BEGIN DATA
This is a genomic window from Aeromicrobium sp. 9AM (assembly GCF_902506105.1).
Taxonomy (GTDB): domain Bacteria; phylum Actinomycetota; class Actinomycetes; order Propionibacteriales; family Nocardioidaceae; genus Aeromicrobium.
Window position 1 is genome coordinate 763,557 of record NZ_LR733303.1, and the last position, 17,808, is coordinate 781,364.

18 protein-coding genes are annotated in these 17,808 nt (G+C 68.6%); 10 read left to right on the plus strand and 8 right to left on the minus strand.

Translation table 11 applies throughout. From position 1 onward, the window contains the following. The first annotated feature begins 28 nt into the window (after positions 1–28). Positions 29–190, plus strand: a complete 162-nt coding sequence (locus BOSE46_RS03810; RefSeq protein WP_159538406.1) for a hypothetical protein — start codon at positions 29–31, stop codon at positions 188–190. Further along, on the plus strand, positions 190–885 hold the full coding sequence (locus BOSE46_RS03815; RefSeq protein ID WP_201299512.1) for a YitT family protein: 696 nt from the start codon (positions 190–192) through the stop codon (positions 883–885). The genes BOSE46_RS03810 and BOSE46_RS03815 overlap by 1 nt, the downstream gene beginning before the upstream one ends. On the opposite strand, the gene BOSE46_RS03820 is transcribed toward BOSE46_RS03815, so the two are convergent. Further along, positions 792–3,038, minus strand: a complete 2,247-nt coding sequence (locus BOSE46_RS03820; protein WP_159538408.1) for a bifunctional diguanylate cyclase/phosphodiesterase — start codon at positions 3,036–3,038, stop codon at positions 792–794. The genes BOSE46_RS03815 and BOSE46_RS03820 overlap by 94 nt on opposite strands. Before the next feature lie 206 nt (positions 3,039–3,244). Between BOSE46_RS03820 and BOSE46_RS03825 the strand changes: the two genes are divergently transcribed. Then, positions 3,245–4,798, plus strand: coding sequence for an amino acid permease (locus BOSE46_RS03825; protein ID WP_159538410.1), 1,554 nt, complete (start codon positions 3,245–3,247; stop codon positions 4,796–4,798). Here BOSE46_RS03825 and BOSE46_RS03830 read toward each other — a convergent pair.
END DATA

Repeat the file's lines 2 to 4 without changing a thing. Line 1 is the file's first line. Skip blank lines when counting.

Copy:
Taxonomy (GTDB): domain Bacteria; phylum Actinomycetota; class Actinomycetes; order Propionibacteriales; family Nocardioidaceae; genus Aeromicrobium.
Window position 1 is genome coordinate 763,557 of record NZ_LR733303.1, and the last position, 17,808, is coordinate 781,364.

18 protein-coding genes are annotated in these 17,808 nt (G+C 68.6%); 10 read left to right on the plus strand and 8 right to left on the minus strand.